by Natasha L. Adams, Superintendent & CEO
West Clermont Schools
Our student-centered learning model includes a systematic approach to meeting the needs of the whole child:
- LEARN: Participate in challenging, meaningful learning experiences
- ASPIRE: Assess their own talents and aspirations
- LEAD: Plan a pathway toward their own purpose
- BELONG: Feel cared for and connected as they work collaboratively with the support of teachers, adult mentors and guides
To better understand this vision we must start by highlighting the essential role of the educator. In student-centered learning, educators believe all students can learn and know that by working collaboratively with their colleagues they are the people who can make it happen! They take responsibility for building relationships with students by knowing their name, story, strengths and needs. They hold high expectations for themselves to engage, empower and challenge every student. The modern role of the educator shifts beyond being the person who brings content knowledge to the classroom to more of a “coach” leading each student through their own learning journey.
Meaningful learning is possible when educators collaborate to foster deeper learning—the kind of learning that yields Portrait of a Graduate attributes like academic & life skills, communication & collaboration, character & integrity, innovative & creative thinking, resilience & adaptability. This kind of learning is usually characterized by being performance-based, involving cross-curricular connections, and is often rooted in the local and global community beyond the walls of the classroom. Deeper learning gives students a chance to go further into the curriculum and complete in-depth studies that require them to blend foundational knowledge and skills with complex thinking with the ultimate goal of being able to transfer that knowledge and learning to new experiences. Learning like this requires educators to move away from traditional ways of working in isolation to a more collaborative approach to learning.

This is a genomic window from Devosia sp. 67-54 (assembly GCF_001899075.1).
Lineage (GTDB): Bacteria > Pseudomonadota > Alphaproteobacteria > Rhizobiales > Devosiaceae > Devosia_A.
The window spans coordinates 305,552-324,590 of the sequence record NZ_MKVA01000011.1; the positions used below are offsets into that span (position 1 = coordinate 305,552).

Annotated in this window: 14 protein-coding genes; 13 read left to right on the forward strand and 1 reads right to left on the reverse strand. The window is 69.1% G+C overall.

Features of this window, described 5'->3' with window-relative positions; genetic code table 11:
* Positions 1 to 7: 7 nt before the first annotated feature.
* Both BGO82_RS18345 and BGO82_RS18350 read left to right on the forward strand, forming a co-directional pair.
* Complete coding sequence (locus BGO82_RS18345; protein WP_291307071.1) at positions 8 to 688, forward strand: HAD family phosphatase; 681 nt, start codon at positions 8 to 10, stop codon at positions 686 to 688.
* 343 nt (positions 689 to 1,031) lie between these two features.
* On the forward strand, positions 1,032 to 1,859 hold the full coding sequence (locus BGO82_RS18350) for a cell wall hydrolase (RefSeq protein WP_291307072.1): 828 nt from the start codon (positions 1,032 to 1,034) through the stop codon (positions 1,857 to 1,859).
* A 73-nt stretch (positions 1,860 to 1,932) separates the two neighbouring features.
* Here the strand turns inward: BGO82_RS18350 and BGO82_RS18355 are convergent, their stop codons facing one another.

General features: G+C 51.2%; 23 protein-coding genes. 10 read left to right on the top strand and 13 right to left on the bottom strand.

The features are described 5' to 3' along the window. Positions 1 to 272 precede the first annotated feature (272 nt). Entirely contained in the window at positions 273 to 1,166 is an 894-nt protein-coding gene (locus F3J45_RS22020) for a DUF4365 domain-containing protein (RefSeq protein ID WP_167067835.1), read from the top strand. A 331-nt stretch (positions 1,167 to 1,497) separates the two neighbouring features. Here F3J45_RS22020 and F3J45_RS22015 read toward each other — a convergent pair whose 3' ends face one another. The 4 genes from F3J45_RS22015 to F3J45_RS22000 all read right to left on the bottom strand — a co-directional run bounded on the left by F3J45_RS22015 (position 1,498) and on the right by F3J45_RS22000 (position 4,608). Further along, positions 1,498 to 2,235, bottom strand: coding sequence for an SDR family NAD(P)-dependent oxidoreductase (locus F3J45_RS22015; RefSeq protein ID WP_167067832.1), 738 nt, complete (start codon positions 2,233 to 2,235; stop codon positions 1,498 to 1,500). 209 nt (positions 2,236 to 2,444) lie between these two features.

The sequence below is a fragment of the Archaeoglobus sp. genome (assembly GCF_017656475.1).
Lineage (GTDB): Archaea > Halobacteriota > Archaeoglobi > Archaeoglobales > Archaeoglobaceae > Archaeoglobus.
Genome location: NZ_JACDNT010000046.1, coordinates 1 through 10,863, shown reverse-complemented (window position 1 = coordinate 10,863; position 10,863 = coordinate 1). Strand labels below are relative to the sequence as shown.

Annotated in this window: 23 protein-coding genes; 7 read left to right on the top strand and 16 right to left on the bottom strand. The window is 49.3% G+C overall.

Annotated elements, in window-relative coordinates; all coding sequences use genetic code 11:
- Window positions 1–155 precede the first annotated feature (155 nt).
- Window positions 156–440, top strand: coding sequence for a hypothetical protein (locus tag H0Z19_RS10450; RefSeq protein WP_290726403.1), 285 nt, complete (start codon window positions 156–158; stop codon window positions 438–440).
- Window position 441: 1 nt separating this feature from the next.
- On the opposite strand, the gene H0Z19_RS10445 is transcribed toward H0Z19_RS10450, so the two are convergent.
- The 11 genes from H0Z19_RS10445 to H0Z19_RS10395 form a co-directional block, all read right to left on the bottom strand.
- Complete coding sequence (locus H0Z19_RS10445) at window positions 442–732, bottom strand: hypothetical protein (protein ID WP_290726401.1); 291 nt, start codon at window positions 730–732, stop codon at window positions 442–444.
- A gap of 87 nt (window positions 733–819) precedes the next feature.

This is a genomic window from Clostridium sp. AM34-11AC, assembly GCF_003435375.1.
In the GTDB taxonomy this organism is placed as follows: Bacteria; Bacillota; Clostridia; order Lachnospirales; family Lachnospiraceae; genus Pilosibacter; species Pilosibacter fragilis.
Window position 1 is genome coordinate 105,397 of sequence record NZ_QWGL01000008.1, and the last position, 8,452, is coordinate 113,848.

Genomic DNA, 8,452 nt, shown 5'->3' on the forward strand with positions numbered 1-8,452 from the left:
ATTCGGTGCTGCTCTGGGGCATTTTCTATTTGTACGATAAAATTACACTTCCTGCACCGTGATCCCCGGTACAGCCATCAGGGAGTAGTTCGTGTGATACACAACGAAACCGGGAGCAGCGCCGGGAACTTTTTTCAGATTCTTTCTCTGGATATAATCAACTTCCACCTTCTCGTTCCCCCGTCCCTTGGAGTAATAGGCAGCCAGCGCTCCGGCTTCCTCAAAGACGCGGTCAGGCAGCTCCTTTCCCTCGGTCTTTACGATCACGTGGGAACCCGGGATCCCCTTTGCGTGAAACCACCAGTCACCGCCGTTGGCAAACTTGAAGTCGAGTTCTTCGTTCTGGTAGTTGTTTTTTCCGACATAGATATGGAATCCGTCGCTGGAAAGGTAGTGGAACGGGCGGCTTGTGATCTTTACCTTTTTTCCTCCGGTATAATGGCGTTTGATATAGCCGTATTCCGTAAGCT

Working with students in these newer ways to blend foundational knowledge and skills with complex, deeper learning skills will require our teachers to learn how to blend their proven instructional strategies such as cooperative groups, graphic organizers, and problem-based learning with the new, more innovative practices such as blended learning, e-portfolios, digital story-telling, authentic/relevant/community-based learning, etc.
Another key piece of our student-centered instructional framework is the “third” teacher in the room. This third teacher is the learning environment itself. Modern classrooms have flexible furniture, opportunities for independent work, small group and whole class learning, and a robust set of technology tools to explore and use to connect with others. In addition to classrooms looking and functioning beyond the traditional rows and columns approach, in student-centered learning the definition of classroom gets expanded. A modern school system aims to provide a variety of learning pathways to every student, some classroom-embedded, some co-curricular, and some outside-of-the-school walls. For this approach to work well, the community has to become a human library for our students to explore.
Our goal is to provide strong teaching in every classroom through our student-centered instructional approach. We know we are achieving our goals when our school leaders can communicate a clear instructional vision and monitor instructional practices, and we continue to support our teachers in ways that allow them to enhance their skills and collaboration opportunities.
Stay tuned! To provide clarity and ensure a singular vision for the district, a team of West Clermont educators is building upon our current instructional frameworks. The goal is to provide direction on how to blend strategies for foundational knowledge and skills with strategies for deeper-learning so that we can reach Portrait of a Graduate outcomes for all students. This process will be complete later this fall, at which time principals and instructional coaches will work with staff to upskill so we can make this important shift.